Feel free to ask your SMA expert consultant any questions you may have on this topic.

Order your copy of Dr. Sterling’s new book Behind The Curtain: A Peek at Life from within the ER at jeffreysterlingbooks.com, iTunes, Amazon, Barnes and Nobles and wherever books are sold.

Thanks for liking and following Straight, No Chaser! This public service provides a sample of what http://www.SterlingMedicalAdvice.com (SMA) and 844-SMA-TALK offers. Please share our page with your friends on WordPress, like us on Facebook SterlingMedicalAdvice.com and follow us on Twitter at @asksterlingmd.

Copyright © 2016 · Sterling Initiatives, LLC · Powered by WordPress

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Filed under General Health and Wellness, Health Prevention, Public Health

Straight, No Chaser: Tips to Limit Your Risk of Contracting The Most Deadly Diseases

early-death-pair

It is interesting and, even more, curious to hear everyone obsess over how esoteric and rare conditions can potentially kill you. Word to the wise: Common things happen commonly.  I’m going to make this a very simple post (with links to previous Straight, No Chaser posts covering the individual topics in greater detail). Let’s help you extend your life expectancy by offering very simple tips (three to five for each) to prevent and combat the five most common causes of death. This list is by no means comprehensive, but if you follow the achievable steps mentioned, you’ll be much better off than if you don’t.

Health_hazards

According to the Center for Disease Control and Prevention (CDC), here are the five most common causes of death in the United States for the year ending 2010. (It takes awhile to compile data, but these are basically the leading causes year after year.) I’ve also included the number of annual deaths per condition.

 agingheart

Heart disease – Click here to learn early recognition of heart attacks.

  • Stop smoking and exposing yourself to second-hand smoke.
  • Exercise daily. Walk at least two miles each day. It’s a final common denomination of other problems and is a major contributor to cardiovascular disease. You want your LDL (“bad cholesterol” levels) low and your HDL (“good cholesterol” levels) high. If your LDL and/or overall levels are high, it’s an immediate prompt to reduce your belly, change your diet and exercise more.
  • Limit your calories. Never supersize anything. Eat only until you’re full. Learn about healthy plate sizes.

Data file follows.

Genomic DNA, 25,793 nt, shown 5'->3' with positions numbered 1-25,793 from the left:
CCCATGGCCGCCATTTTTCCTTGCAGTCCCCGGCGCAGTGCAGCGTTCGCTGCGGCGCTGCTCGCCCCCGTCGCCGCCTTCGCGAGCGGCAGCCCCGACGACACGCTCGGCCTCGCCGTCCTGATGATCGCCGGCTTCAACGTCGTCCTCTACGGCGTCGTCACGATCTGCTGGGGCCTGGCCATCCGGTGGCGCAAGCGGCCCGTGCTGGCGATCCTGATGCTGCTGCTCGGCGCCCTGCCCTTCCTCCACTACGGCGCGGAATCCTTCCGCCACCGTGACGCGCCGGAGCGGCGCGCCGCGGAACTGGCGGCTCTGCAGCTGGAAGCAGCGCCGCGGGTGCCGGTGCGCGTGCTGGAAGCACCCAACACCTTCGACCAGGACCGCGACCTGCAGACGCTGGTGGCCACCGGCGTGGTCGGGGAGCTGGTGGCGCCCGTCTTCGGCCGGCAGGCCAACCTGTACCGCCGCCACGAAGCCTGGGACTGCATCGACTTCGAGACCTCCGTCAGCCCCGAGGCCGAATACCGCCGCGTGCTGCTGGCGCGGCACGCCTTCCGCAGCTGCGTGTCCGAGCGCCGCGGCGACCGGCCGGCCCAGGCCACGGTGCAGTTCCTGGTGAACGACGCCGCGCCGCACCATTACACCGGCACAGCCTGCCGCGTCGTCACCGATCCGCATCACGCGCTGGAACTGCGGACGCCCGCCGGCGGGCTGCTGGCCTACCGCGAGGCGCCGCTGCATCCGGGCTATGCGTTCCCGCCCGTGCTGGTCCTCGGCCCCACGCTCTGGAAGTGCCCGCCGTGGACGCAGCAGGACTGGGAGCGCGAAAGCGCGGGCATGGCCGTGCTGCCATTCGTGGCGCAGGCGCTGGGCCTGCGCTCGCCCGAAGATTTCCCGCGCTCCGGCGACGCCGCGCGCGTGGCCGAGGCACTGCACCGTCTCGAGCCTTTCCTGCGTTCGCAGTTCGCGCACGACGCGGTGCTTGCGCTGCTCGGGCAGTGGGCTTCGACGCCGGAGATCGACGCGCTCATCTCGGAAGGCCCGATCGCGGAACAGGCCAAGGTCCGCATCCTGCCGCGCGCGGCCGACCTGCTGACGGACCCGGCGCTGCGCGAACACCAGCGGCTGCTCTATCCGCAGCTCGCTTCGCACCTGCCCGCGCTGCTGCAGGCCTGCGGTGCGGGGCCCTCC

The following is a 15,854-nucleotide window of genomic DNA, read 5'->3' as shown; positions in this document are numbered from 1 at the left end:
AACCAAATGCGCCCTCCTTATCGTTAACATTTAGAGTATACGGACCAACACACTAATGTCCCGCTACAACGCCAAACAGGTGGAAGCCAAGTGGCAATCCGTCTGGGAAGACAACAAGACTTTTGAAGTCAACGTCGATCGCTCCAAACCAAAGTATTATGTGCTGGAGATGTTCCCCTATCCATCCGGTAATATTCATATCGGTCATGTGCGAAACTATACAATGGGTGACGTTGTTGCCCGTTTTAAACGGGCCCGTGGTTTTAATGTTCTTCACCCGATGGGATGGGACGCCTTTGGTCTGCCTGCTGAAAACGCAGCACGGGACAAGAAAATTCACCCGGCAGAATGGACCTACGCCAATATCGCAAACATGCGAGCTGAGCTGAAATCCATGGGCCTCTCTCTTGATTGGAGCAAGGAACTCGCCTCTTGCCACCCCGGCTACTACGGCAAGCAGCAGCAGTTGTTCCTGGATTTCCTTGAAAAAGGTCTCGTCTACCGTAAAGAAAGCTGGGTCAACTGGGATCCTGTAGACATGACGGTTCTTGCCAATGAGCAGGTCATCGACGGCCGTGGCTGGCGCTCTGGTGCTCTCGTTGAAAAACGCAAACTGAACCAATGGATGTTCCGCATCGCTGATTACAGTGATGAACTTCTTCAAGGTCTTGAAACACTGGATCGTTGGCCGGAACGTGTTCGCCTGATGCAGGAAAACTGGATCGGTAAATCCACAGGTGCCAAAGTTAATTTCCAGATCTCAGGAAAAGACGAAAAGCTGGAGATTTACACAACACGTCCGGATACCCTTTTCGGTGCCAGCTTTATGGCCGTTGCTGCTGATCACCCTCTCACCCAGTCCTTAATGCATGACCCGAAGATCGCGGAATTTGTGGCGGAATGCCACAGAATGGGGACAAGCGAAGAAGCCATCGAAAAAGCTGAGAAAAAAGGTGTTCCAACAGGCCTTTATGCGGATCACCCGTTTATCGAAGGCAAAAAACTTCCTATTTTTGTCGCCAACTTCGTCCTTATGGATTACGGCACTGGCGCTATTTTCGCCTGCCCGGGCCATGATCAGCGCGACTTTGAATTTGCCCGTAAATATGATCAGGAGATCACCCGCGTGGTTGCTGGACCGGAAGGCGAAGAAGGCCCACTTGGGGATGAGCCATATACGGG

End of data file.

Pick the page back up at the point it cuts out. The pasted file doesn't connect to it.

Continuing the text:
cancer

Cancer – Cancer warrants a special comment to get screened! Early detection is the key to survival!

  • Don’t use tobacco in any form.
  • Eat more fruits and vegetables and less red meat.
  • Become physically active: strive for at least 30 minutes of moderate to vigorous activity at least five days a week.
  • Limit sun exposure and avoid tanning. (Skin cancer is the most common of all cancers.)
  • Limit alcohol intake to one to two drinks/day (women and men, respectively).

asthmarisk

Chronic lower respiratory diseases

  • Stop smoking and exposing yourself to second-hand smoke.
  • Get your home tested for radon.
  • Follow workplace guidelines for workplace exposures to particles known to cause cancer.

strokerecog

Stroke – Learn early detection.

  • Control your blood pressure. This is the most important risk factor in stroke prevention. High blood pressure increases your risk for a stroke four-fold.
  • Control your blood sugar levels. Diabetics have a 1.5 times higher risk of stroke.
  • Control your cholesterol.
  • Stop smoking. Smoking increases your risk for a stroke between 1.5-2.5 times above the risk of non-smokers.
  • Control your weight through diet and exercise, which is bundled in each of the first three considerations.

mvc

Accidents

  • Learn CPR.
  • Wear safety belts (shoulder and lap) every trip. Seat belts reduce auto crashes by approximately 50%.
  • Stop all distracted driving (drinking, cell phone use, eating, etc.).
  • If you’re going to swim, and even if you know how to swim, take a formal lesson that focuses on life-saving maneuvers.
  • Install smoke and carbon monoxide detectors in your home.

risk

There is no fountain of youth. Your cure won’t be found in a bottle, a fad or any other quick fix. It really is about diet, exercise and risk management. The choices you make matter. Remember, although these tips were focused on prevention, early detection and treatment at the time of crisis give you the best chance to survive. Learn early detection of heart attacks and strokes, learn CPR, get screened for cancer and learn how to survive car crashes. It’s not that hard.

Feel free to ask any questions you may have on this topic.

Order your copy of Dr. Sterling’s new book Behind The Curtain: A Peek at Life from within the ER at jeffreysterlingbooks.com, iTunes, Amazon, Barnes and Nobles and wherever books are sold.

Thanks for liking and following Straight, No Chaser! This public service provides a sample of what http://www.SterlingMedicalAdvice.com (SMA) and 844-SMA-TALK offers. Please share our page with your friends on WordPress, like us on Facebook SterlingMedicalAdvice.com and follow us on Twitter at @asksterlingmd.

Copyright © 2016 · Sterling Initiatives, LLC · Powered by WordPress

Comments Off on Straight, No Chaser: Tips to Limit Your Risk of Contracting The Most Deadly Diseases

Filed under General Health and Wellness, Health Prevention